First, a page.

UN ramps up support for govt response to Cyclone Freddy in Malawi, Mozambique
The world body is ramping up support for government response in Malawi and Mozambique after Tropical Cyclone Freddy’s second landfall over the weekend, said the UN Office for the Coordination of Humanitarian Affairs (OCHA).
United Nations: The world body is ramping up support for government response in Malawi and Mozambique after Tropical Cyclone Freddy’s second landfall over the weekend, said the UN Office for the Coordination of Humanitarian Affairs (OCHA).
According to the authorities of Malawi, at least 225 people have been killed and 700 others injured. The cyclone has displaced 88,000 people and affected 186,000 in the country, OCHA added on Wednesday.
The UN and its humanitarian partners are ramping up the response in support of the government-led relief efforts. Authorities say there is a risk of further flooding, and many people are still stranded, said the office.
The government’s immediate priority is search and rescue. OCHA is coordinating with authorities to mobilise additional teams. But difficult weather conditions have hampered rescue efforts. In the past two days, at least 178 people have been rescued, including with the support of boats from the World Food Programme, it added.
Despite inclement weather, OCHA is moving vital supplies to the second-largest city of Blantyre and toward the hardest-hit districts. These supplies include food, shelter, bedding, kitchen sets, mobile latrines, medical supplies, and dignity and hygiene kits, said OCHA.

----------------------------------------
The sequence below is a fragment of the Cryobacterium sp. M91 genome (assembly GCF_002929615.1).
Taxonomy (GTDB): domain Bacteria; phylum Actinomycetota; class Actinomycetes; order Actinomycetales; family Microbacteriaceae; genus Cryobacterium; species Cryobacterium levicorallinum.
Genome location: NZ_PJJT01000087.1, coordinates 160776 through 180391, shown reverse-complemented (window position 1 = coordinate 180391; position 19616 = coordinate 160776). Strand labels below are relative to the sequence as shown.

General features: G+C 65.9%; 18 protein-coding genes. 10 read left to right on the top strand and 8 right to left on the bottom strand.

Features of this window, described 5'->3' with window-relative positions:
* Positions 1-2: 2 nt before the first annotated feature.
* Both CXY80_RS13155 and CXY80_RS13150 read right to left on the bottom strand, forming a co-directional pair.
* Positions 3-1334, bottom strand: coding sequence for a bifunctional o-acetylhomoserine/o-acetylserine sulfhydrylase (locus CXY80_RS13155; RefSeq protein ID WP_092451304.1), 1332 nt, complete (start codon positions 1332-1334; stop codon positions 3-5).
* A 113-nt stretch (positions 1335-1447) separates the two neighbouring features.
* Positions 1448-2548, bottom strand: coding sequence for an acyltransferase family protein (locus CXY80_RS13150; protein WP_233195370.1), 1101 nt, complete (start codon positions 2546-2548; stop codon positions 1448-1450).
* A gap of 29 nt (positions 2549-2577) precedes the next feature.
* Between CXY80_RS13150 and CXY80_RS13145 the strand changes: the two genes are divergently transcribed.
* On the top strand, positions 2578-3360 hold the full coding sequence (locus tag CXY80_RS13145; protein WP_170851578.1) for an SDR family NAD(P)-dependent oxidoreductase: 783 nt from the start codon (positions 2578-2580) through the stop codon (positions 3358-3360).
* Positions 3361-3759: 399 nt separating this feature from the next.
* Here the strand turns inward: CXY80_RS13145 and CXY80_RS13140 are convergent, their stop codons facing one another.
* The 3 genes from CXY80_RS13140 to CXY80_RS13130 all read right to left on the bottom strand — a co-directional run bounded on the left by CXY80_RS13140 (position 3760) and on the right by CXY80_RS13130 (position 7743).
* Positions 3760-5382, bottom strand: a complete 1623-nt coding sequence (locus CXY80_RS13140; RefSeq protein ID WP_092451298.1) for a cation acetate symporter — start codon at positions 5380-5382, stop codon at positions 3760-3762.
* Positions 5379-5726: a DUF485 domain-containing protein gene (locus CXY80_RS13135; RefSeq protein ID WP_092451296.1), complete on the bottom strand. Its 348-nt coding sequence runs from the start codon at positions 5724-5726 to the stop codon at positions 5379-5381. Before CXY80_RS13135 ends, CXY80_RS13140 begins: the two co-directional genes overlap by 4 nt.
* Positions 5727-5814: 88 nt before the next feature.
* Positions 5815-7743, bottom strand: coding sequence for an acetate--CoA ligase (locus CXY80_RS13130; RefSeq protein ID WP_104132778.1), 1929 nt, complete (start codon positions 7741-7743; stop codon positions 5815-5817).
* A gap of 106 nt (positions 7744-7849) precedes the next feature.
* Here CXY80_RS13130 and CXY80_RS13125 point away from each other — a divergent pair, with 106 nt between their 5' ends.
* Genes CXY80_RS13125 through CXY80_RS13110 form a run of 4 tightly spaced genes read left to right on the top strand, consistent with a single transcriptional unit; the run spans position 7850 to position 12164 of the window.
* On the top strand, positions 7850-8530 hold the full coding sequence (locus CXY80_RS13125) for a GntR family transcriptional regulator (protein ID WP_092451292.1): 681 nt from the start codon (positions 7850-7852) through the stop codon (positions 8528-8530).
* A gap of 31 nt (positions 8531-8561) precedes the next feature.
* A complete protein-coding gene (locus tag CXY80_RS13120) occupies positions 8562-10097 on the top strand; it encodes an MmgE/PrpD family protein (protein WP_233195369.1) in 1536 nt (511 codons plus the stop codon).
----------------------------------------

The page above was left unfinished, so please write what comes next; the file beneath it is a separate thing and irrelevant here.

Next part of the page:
“We are looking to expand operations as soon as the rains clear.”
Humanitarian workers are supporting Malawi’s Emergency Operations Centre on coordination and assessments, and experts from the UN Satellite Centre are examining the storm’s impact, it added as quoted by Xinhua news agency report.
In Mozambique, where both landfalls took place, the authorities said the cyclone’s second landfall has affected nearly 94,000 people in five provinces — in addition to more than 239,000 people affected by flooding in southern and central Mozambique when the storm first struck on February 24, said OCHA.
The impact of heavy rains and flooding is concerning, particularly as cholera spreads to more areas of the country. The number of cases is rising. As of Tuesday, 54 deaths and nearly 8,700 cases had been reported, it added.
In Zambezia province, more than 9,000 homes have been partially or completely destroyed. Large swathes of land are under water, and roads are not passable, making it difficult for aid workers to carry out assessments, it said.
Still, humanitarian partners there have dispatched enough medical kits for 150,000 people for three months, as well as rapid cholera tests, and tents and fuel to support the General Hospital in Quelimane, it added.
While the full humanitarian impact of the crisis will only be known in the coming days, it is clear that investments in government-led early-warning and early-action initiatives have resulted in fewer fatalities. However, the immediate humanitarian impact and longer-term economic implications for Mozambique are enormous, said OCHA.